Thursday, December 13, 2001, Chandigarh, India




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HP says no to Punjabi in schools
S.P. Sharma
Tribune News Service

Shimla, December 12
The Himachal Pradesh government today rejected the recommendation of the National Commission for Minorities to introduce Punjabi as a subject from class VI in all government schools in the state.

The decision was reportedly taken at a meeting of the state Cabinet held here under the chairmanship of the Chief Minister, Mr P.K. Dhumal.

The Cabinet is also learnt to have rejected the commissionís order for reserving 1 per cent seats for Kashmiri migrants in professional institutions and universities.

The orders of the commission had reportedly come following representations from various social and religious groups.

It is learnt that it has been decided to refer these issues to the Assembly in its coming winter session as only the House is competent to finally reject the orders of the commission.

The commission had reportedly recommended that instead of teaching Punjabi as an elective subject in classes IX and X, the state government should start teaching the subject from class VI.

The state government was already teaching Punjabi in schools adjoining Punjab and had decided to provide teachers in such schools at other places where at least 20 students came forward to learn the subject. A scheme was under way to start teaching Punjabi in 150 schools in a phased manner, sources said.

It is learnt that the government has taken the plea that introducing Punjabi as an additional subject from classes VI to VIII would not only put additional burden of about Rs 2.50 crore on the exchequer, but also create heartburn among other minorities as already there was pressure for introducing Bhoti and Urdu in a similar manner in schools.

Sanskrit was being taught as the third language in schools after Hindi and English.

An official spokesman said the Cabinet decided to extend for three years the financial assistance scheme for the hop growers so as to ensure a minimum level of price for their produce. The scheme was introduced in 1998 and was to expire this year. It had now been extended till 2004.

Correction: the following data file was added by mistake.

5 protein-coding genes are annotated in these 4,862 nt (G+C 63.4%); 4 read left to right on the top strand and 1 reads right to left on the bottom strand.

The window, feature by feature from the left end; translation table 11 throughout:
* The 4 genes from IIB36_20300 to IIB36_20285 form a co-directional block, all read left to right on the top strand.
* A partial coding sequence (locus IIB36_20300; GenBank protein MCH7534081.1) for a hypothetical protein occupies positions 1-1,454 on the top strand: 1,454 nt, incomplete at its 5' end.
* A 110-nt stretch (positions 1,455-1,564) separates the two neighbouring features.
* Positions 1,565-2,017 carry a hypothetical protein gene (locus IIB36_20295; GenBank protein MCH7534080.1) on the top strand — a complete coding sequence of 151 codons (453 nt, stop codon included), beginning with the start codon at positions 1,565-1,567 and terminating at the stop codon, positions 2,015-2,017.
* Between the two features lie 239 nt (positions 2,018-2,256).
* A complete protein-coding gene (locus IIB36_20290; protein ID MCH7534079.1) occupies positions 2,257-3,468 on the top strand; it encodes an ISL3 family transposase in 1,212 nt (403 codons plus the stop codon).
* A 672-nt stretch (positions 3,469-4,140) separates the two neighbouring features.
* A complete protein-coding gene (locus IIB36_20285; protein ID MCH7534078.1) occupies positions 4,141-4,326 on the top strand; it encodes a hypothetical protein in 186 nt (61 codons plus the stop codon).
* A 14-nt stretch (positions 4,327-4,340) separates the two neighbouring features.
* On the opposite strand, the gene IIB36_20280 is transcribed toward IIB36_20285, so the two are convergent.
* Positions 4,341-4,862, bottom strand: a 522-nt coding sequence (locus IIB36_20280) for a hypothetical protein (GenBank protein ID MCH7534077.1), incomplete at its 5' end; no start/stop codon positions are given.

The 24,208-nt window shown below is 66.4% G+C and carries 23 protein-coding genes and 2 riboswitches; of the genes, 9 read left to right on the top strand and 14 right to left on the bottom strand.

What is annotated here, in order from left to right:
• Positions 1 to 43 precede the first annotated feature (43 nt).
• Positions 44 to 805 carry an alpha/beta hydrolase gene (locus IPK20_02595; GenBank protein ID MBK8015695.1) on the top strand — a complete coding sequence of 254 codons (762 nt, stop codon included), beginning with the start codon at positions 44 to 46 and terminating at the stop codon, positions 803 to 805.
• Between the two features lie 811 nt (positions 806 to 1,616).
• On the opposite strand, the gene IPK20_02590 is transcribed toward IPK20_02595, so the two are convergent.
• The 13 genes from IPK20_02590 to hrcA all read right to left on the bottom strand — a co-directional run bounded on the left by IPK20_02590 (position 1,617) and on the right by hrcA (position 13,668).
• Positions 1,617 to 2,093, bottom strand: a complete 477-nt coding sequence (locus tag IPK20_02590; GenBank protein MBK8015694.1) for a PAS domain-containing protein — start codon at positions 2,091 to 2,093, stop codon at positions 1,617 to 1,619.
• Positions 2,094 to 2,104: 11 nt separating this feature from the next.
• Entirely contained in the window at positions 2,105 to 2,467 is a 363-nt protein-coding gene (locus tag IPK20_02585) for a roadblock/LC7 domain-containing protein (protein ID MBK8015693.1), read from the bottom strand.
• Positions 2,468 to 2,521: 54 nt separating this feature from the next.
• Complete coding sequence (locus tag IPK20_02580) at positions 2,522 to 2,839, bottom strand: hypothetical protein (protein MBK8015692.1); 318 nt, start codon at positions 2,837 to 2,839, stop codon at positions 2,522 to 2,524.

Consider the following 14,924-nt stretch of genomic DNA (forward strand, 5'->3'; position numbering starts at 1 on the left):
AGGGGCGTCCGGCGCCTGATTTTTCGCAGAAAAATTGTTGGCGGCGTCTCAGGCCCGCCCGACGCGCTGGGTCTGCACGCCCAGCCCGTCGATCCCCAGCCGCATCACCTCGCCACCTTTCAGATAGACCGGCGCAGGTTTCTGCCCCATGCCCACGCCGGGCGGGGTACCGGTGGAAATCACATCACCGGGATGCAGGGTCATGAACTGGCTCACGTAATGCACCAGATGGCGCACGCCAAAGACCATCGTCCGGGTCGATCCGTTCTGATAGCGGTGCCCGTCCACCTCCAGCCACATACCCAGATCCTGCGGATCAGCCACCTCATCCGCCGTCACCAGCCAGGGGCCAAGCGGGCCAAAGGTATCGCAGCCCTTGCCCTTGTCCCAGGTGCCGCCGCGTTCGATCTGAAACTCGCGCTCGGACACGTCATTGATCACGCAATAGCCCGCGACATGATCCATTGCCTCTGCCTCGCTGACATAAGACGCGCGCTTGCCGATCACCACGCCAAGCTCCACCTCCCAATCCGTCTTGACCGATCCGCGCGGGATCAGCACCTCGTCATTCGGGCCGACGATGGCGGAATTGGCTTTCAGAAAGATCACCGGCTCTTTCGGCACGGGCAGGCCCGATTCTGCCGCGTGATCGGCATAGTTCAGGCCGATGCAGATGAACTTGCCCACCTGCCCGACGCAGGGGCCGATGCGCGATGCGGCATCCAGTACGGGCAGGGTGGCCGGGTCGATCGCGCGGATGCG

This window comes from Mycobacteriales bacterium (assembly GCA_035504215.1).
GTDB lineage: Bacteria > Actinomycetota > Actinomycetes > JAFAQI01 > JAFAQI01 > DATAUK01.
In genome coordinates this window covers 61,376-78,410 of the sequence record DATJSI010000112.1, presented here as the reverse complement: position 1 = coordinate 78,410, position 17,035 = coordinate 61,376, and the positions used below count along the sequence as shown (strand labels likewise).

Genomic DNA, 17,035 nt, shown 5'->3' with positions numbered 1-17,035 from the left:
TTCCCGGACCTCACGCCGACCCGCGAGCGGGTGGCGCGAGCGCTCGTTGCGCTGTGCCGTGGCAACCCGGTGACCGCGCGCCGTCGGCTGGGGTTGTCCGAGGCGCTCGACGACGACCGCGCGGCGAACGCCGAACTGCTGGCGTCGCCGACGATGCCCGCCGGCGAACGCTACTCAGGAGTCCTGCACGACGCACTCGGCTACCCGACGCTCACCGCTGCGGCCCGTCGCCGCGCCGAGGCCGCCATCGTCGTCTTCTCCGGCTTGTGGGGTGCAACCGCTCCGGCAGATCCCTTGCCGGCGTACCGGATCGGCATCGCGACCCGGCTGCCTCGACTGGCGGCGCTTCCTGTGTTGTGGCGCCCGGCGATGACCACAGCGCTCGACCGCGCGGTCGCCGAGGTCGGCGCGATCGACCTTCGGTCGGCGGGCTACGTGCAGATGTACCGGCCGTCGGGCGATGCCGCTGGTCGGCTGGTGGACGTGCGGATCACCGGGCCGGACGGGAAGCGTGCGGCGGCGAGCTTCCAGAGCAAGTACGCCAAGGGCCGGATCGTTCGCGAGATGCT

A minimum price of Rs 130 per kg of dried hops would be paid till 2002 and thereafter it would be increased to Rs 142 per kg in 2003 and Rs 150 per kg in 2004. The scheme will be implemented by the state government in collaboration with the Delhi-based messers, Aromatrix Flora Ltd.

The spokesman said the decision would go a long way in reviving the hop industry and would benefit about 800 hop growers The production of hops is expected to increase to 120 tonnes in 2004-05 from 39 tonnes at present.

The Cabinet decided that all shops and stalls constructed by the municipalities would be auctioned for a period not exceeding 25 years in the first instance. The rent would be increased by 10 per cent of the amount charged at the time of signing the lease after every five years

The Cabinet approved the Municipal (1st amendment) Bill, 2001, to cover various aspects which have since been adopted in the Panchayati Raj Act and the Municipal Act and also cover the latest electoral practices with reference to conduct of elections to various bodies. The post of Divisional Commissioner has been abolished.Back

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